How are Randox reagents used to ensure the health & wellbeing of endurance racehorses?

Home - How are Randox reagents used to ensure the health & wellbeing of endurance racehorses?
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As a horse enthusiast, Founder and Managing Director Dr Peter FitzGerald is passionate about maintaining the health and well-being of horses, and animals alike. As such, research and development of Randox diagnostic products extends significantly into the veterinary sector with a focus on providing high quality veterinary reagents on par with our human diagnostic assays; in fact, our veterinary products are made from the same high quality materials as our human assays to ensure accurate diagnosis, preventative care and prompt treatment. Such factors are especially important in the case of endurance racehorses.

Our veterinary reagents help ensure the health & well-being of endurance racehorses…

Endurance racehorses require extra attention and monitoring as a result of intense physical exercise. Intense physical exercise increases the production of free radicals in the body (unstable molecules produced during normal metabolic processes). Free radicals cause damage to the body, and to defend against their attack, the body uses antioxidants to inhibit the formation of free radicals, remove free radicals or repair the damage caused by free radicals. If there is an imbalance of antioxidants to free radicals, the body can suffer oxidative stress; the chance of this happening is increased during intense physical exercise. To prevent this occurring, antioxidant profiling of endurance racehorses is important and, as a result, Randox has developed a range of antioxidant assays for use in the veterinary sector.

Our antioxidant tests ensure preventative measures are taken to keep endurance racehorses healthy!

The most notable tests for accurate assessment of the antioxidant levels of endurance racehorses include Total Antioxidant Status and Superoxide Dismutase:

Total Antioxidant Status – The Randox TAS test assesses the overall antioxidant function in the body. A reduction in TAS inhibits the body’s defence and in the case of endurance racehorses, free radical damage has been linked to injury of muscle cells causing muscle cell leakage and microtrauma. Monitoring TAS levels can identify the horse’s risk of injury, establish the levels of training required and establish appropriate recovery times to maintain their well-being.

The TAS test is also useful for assessing the risk of damage to horses who are often transported between locations; research (Niedźwiedź et al, 2013) has found that the Plasma TAS in horses increases after 8 hours of road transportation in addition to their respiratory and heart rates. This indicates a stress reaction and intensification of free radical processes in the body.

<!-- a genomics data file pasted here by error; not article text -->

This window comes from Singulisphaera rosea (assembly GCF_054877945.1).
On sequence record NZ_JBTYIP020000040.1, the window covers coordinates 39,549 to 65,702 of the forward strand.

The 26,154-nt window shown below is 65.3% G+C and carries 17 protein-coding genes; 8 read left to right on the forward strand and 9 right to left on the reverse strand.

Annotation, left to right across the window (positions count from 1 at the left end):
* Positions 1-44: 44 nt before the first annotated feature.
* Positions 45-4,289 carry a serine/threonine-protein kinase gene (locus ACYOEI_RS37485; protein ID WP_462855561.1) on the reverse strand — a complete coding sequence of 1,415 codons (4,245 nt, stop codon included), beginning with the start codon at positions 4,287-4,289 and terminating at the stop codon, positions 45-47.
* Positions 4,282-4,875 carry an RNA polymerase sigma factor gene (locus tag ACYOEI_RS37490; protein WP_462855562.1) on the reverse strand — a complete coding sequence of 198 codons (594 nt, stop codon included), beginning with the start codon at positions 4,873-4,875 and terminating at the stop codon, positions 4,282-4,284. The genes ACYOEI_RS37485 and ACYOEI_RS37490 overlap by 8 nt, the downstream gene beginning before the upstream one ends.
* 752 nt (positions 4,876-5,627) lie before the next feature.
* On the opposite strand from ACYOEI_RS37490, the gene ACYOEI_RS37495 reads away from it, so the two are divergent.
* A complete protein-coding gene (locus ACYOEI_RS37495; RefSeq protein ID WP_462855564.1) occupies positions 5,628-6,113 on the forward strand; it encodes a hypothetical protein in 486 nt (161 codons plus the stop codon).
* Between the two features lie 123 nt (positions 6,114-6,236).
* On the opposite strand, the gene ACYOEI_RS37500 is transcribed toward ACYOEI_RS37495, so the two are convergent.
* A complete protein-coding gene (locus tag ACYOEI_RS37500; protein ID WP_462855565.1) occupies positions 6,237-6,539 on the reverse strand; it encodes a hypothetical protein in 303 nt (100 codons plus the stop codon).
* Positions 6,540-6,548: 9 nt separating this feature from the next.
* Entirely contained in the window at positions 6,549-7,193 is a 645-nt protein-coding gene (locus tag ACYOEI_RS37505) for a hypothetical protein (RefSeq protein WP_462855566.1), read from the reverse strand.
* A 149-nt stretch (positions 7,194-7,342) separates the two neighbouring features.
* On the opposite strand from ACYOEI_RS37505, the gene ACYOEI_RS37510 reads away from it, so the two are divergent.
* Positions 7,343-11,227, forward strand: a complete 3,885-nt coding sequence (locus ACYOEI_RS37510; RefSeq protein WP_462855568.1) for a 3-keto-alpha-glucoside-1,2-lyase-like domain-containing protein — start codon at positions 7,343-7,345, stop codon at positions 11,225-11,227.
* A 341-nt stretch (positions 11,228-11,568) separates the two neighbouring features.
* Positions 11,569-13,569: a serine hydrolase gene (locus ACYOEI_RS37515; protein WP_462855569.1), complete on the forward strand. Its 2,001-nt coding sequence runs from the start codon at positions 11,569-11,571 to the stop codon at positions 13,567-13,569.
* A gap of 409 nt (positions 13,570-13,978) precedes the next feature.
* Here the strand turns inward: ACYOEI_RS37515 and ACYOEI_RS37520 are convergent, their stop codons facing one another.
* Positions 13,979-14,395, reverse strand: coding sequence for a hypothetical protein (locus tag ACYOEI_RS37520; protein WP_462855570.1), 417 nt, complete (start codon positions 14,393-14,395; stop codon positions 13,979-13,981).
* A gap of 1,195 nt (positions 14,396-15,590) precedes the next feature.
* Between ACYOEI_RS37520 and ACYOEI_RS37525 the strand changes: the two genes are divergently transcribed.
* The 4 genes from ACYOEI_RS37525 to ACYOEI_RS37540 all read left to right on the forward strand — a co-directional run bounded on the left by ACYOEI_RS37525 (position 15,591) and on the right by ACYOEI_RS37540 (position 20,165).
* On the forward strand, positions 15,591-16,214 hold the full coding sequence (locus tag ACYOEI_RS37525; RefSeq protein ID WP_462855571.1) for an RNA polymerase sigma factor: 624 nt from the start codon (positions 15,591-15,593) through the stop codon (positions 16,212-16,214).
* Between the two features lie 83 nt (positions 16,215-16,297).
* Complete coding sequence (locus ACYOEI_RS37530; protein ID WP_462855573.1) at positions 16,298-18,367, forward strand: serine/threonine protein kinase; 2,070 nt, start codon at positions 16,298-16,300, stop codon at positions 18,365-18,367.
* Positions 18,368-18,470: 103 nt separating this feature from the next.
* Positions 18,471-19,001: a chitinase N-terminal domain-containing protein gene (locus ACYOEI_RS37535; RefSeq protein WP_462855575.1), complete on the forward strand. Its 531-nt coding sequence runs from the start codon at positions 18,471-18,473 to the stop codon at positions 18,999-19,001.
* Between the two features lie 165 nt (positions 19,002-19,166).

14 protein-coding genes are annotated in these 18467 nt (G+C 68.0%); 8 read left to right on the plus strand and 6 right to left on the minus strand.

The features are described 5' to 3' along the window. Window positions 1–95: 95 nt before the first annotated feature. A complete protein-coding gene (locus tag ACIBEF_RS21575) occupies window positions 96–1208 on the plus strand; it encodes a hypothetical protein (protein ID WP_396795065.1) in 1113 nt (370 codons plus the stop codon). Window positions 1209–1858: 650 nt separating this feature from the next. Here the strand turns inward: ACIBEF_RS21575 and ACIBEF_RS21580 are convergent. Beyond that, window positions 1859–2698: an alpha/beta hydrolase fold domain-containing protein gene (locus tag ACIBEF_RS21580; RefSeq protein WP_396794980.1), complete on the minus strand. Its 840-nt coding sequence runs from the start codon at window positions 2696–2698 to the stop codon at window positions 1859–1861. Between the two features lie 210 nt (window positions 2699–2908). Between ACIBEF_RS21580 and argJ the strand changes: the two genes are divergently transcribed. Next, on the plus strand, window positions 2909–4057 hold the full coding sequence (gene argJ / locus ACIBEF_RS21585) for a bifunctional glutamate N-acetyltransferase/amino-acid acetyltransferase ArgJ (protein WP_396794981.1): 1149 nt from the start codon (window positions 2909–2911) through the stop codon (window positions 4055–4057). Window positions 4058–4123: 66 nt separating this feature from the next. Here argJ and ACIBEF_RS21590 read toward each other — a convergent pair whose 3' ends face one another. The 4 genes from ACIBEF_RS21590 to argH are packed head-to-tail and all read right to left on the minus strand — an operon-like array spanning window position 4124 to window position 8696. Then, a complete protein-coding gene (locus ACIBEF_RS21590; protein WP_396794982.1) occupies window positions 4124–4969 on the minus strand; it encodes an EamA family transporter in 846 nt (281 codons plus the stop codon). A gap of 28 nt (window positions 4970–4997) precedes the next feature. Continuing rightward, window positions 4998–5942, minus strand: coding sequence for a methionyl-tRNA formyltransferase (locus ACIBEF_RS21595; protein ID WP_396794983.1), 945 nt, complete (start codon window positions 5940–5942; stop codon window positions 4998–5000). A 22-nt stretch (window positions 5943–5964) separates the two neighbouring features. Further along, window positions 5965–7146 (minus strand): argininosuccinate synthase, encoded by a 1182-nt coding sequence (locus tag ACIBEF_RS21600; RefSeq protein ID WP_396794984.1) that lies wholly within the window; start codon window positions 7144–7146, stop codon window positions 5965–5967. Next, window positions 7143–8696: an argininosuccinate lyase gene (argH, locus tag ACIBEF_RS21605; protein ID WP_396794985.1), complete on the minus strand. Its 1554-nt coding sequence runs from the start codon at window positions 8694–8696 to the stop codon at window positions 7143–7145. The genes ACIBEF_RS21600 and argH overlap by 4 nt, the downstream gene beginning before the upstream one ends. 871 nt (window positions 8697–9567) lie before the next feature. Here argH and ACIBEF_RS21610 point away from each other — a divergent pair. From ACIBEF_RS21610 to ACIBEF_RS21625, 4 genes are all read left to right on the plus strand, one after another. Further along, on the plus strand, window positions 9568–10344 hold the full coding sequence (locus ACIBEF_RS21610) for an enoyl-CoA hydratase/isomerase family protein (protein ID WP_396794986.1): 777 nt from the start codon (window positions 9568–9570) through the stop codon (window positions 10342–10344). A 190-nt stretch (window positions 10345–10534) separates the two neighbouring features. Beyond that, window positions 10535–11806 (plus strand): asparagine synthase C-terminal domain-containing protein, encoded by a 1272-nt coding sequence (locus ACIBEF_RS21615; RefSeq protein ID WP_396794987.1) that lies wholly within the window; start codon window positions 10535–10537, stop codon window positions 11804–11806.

Superoxide Dismutase (Ransod) – The Randox Ransod test measures the level of SOD in the body; SOD is an enzyme that catalyses the breakdown of superoxide, one of the most harmful and toxic free radicals in the body. Superoxide is implicated in oxidative stress, cell damage and DNA mutation, and as such SOD is an extremely important antioxidant for endurance racehorses. It is required to defend against attack and repair the damaged caused by superoxide; endurance horses with insufficient levels of SOD may suffer muscle pain, stiffness, degradation of various joint components, loss of muscle strength, stamina, flexibility, and in severe cases muscle disease. Measuring SOD levels can provide an indication of whether their level of training is encumbering them.

Alongside our antioxidant assays, we provide diagnostic tests to allow prompt treatment if injury is suspected!

Aside from antioxidant assessment, diagnostic tests may be required if injury is suspected. Our range of reagents includes tests such as Creatine Kinase (CK) for the assessment of muscle damage. CK is a particularly useful marker of muscle damage for endurance racehorses, as upon damage to the heart, skeletal muscle and brain tissue, it leaks from the tissue into the blood causing a spike of serum CK. Short-term injury can be identified with increased levels which decline within 2-3 days, and in cases where mild to moderate increase in CK activity is identified over time, on-going injury or disease is suspected. Therefore it is useful in indicating initial muscle trauma in addition to muscle bruising, muscle wasting, abscesses, inflammation, infection and recurring muscle damage. This test allows prompt treatment upon diagnosis of trauma, and is therefore relevant in monitoring the health and well-being of endurance racehorses throughout their racing career.

For more information about our veterinary reagents please contact reagents@randox.com.

References:

Niedźwiedź et al.: Plasma total antioxidant status in horses after 8-hours of road transportation. Acta Veterinaria Scandinavica 2013 55:58.

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